I was talking recently with a friend who, like me, is prone to migraines. "Which is more stressful?," he asked. "Getting migraines or being a celiac?"
I thought about it for a little while. "When I had the chronic daily headaches, and I was up to about six a month, the migraines were definitely worse. But now, it's just different."
"How so?," he said
"With the migraines, I see my doctor all the time, and if things aren't improving as fast as he feels like they should be, we try something else. There are things I have to watch --- I have to watch my diet, and I have to keep my sleep regular --- and there's one trigger I know I can't control but I can at least plan around. And I take the medication everyday, and the other one when I get a headache, and it helps a lot.
"What does your doctor have you do with the celiac disease?"
"Well, that's just it. I get an endoscopy every so often, and so long as they're clear, that's it. And that's a lot more than I had at the very beginning --- I was diagnosed as a teenager, at a university health center, and they pretty much gave me a photocopy of things to avoid and said, 'you're on your own.' I barely knew how to cook and I was, like, your stereotypical college student who lived on convenience foods and spent as little as possible on groceries so that I could afford to go to concerts."
I continued, "Even now, whenever I've changed doctors and I've mentioned that I was a celiac, I've never been asked if I have questions about it, or how I'm doing with it. It's just a given --- that's my responsibility, except as far as my gastroenterologist's concerned, and since my test results come out well, she's always said that it's obvious I'm 'compliant'."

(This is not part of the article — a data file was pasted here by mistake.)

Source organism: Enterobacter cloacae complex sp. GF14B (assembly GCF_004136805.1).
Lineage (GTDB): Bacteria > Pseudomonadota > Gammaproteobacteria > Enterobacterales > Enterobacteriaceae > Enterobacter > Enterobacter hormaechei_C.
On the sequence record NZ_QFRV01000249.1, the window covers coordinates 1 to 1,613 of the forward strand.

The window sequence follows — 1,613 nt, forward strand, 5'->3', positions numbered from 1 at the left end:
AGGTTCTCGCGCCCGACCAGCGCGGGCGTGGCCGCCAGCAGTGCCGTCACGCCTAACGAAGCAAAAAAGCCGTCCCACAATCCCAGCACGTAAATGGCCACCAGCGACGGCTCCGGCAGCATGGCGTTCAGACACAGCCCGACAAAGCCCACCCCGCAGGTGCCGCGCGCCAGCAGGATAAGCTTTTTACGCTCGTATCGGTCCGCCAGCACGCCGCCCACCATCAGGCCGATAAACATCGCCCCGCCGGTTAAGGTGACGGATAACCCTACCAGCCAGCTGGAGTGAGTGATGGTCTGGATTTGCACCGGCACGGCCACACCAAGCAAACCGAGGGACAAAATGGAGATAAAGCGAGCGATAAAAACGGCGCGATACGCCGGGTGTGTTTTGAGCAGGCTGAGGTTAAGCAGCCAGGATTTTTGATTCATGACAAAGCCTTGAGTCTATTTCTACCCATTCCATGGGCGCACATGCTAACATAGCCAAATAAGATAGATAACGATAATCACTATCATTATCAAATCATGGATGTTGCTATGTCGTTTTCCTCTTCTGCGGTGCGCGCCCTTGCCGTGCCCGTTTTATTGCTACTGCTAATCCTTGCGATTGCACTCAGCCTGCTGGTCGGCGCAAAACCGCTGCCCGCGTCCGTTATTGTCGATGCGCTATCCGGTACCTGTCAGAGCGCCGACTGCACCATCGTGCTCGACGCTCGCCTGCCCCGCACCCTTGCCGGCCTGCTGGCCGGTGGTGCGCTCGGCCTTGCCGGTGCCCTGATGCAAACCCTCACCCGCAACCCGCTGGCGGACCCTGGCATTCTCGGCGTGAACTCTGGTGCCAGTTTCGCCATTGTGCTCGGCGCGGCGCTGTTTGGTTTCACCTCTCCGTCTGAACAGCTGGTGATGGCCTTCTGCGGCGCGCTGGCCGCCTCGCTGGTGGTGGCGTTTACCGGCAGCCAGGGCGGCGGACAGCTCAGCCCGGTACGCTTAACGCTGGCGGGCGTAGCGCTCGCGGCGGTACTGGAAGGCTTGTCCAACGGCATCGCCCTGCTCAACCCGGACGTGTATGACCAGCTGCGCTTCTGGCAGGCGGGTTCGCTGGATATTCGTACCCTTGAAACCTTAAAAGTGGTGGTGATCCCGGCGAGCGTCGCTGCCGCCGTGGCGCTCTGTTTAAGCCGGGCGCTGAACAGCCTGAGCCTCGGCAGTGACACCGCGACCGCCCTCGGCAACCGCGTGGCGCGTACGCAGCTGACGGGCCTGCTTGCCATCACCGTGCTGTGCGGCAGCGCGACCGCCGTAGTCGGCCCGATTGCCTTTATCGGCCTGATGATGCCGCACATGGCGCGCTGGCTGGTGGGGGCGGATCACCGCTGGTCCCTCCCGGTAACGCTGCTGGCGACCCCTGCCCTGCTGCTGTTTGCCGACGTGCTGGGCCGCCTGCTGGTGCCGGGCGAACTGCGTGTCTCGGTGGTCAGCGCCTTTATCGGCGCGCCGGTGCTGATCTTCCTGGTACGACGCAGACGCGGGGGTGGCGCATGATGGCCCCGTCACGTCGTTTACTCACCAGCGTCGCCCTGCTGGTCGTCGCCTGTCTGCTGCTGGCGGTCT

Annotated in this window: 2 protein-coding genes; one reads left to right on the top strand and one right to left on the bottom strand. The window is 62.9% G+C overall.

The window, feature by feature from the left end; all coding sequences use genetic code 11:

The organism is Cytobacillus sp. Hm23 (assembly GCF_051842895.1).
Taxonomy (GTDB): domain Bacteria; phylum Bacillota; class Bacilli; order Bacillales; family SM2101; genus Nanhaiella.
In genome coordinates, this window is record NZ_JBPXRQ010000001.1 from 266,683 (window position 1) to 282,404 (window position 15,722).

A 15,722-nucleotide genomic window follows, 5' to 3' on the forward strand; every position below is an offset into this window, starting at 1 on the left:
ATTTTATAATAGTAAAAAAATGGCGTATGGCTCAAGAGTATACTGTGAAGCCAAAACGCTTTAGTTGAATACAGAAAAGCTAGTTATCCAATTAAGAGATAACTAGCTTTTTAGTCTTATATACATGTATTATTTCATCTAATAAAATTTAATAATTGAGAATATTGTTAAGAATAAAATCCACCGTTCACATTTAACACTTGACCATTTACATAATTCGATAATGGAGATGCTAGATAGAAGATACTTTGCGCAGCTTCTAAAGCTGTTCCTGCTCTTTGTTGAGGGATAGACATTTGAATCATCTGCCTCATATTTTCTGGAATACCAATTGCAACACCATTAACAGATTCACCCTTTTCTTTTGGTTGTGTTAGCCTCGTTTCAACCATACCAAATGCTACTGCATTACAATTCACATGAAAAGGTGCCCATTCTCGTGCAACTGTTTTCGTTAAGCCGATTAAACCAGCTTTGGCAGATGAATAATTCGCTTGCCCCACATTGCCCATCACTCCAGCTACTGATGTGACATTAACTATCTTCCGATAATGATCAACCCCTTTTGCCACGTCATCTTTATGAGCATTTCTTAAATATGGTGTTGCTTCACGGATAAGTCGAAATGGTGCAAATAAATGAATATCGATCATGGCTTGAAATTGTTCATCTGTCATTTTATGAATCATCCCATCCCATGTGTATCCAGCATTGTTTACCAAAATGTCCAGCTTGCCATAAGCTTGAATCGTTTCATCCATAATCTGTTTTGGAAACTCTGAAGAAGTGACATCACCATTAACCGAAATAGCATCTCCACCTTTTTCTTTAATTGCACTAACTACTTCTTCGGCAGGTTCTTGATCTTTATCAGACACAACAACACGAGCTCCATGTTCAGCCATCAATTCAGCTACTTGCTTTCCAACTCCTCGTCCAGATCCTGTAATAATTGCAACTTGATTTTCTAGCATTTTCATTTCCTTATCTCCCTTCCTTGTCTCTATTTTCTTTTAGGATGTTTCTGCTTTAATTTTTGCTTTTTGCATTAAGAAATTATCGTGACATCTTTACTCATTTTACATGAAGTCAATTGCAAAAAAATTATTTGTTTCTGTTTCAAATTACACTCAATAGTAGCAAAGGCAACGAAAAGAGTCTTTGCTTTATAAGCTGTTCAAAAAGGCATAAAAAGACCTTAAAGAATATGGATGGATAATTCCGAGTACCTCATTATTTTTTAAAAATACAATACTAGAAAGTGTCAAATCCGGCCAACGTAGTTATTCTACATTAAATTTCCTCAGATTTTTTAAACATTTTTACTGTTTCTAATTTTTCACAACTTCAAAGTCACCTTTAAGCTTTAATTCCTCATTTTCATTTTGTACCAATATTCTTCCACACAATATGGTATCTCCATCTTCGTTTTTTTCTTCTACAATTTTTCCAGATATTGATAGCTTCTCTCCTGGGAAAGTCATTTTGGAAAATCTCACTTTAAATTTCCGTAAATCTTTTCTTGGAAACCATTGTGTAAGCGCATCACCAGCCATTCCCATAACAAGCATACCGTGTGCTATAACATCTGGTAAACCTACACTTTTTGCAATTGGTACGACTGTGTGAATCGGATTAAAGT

"So being a celiac is more stressful?" he said.
"I truthfully don't know," I said. "Living with celiac is second nature to me by now. It's very, very rare that it causes me problems. I can't say that about migraines. They're painful, and I wish I didn't have them. But it's so nice to be able to offload the responsibility a bit, you know?"
Food allergies and intolerances are somewhat unusual in that patients (or young patients' parents and caregivers) are the people responsible for managing their conditions on a day-to-day basis. For many other health issues, medicine, therapy, or surgery are the primary means of managing the disorder. But people with allergies and intolerances are the ones determining what goes into their bodies, and their skills in reading labels and avoiding cross-contamination --- and for parents, their ability to educate caregivers and advocate for their children --- are all that can prevent a reaction. And for those with true IgE-mediated food allergies, a reaction could be severe or even fatal. Who wouldn't be stressed?
There has been research, however, into behaviors and mindsets that have positive effects on stress for people with food allergies or for parents of kids with food allergies. The best news is, they're not counterproductive to staying safe and they don't mean being cavalier with your allergies (for example, this study in the World Journal of Gastroenterology notes that kids with peanut allergies feel safest when carrying their epinephrine). Read on to learn more about why food allergies can be so stressful and some proven strategies to relieve that stress.